« Last Edit: January 02, 2021, 06:52:51 PM by daughter »

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looloo

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Re: Religiosity impact upon old friendship
« Reply #1 on: January 02, 2021, 07:05:25 PM »
I can look at your situation as being the inevitable natural consequence of your friend’s priorities.  Your relationship was seemingly “ok” due to your efforts and her workplace tools of email and phone.  Once she retired, it’s impossible to maintain any relationship, especially since whatever contact you had in the past was entirely on her terms. 

I’m sorry that she’s acting this way, and for the effect it’s having on you.  It doesn’t sound like a healthy or happy way to live

“If you want to tell people the truth, make them laugh, otherwise they'll kill you.”  Oscar Wilde.

"My actions are my true belongings. I cannot escape the consequences of my actions. My actions are the ground upon which I stand."  Thich Nhat Hanh

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daughter

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Re: Religiosity impact upon old friendship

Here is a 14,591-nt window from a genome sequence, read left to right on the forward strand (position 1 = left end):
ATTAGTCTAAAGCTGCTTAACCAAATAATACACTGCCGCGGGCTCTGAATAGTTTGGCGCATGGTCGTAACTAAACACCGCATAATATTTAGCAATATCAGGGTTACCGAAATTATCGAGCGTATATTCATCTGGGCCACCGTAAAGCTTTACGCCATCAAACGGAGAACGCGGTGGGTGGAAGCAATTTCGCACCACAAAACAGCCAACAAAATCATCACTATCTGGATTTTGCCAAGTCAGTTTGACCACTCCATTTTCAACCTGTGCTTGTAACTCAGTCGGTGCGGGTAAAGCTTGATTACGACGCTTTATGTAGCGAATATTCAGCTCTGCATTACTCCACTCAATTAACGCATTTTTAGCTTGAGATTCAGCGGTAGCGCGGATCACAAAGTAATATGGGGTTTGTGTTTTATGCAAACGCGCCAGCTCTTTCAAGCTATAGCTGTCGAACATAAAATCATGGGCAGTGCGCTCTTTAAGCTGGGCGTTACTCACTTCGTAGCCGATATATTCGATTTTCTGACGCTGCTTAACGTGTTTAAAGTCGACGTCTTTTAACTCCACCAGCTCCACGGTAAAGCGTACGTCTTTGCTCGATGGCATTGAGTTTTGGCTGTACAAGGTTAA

« Reply #2 on: January 03, 2021, 12:22:30 PM »
Yes, you're right.  She "went silent", from her initiating calls several times a week, to a little crazed as her retirement was finalized.

But I've ability to contact her.  We live close to one another, our city and vacation homes.   Her vacation home (which goes to OD when she dies) is by mine. I can't bring myself to reinitiate contact, feeling uneasy, and "discarded" again -as my parents already did to SG me.

Don't know if I'm entangling my own personal history with this specific friendship situation.   She knows that history, which makes her seeming shunning of me even more hurtful.

i don't  know if I was "convenient" for 3+ decades as "sounding board" and "emotional support" (her unhappy marriage and FOO) until Covid made us all miserable.   I doubt our close sister-like friendship was that shallow. Perhaps she's become unhinged, become hermit-like and stuck in religious fervor.

She hasn't followed Covid protocols, was still attending several OD classes in-person as recently as Sept, which made me wary to see her myself.   I'm/we're in our mid-60s; she doesn't attend to her medical care unless emergency treatment.
« Last Edit: January 03, 2021, 12:36:41 PM by daughter »

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looloo

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Re: Religiosity impact upon old friendship
« Reply #3 on: January 03, 2021, 03:20:17 PM »
I think relationships like yours can be “real” in the sense that they weren’t “shallow” - the feelings and perceptions you had were real and true.  But you’ve discovered that the foundation was never solid enough, reciprocal enough, to withstand the stresses of both your own growth, and her devolving.

“If you want to tell people the truth, make them laugh, otherwise they'll kill you.”  Oscar Wilde.

"My actions are my true belongings. I cannot escape the consequences of my actions. My actions are the ground upon which I stand."  Thich Nhat Hanh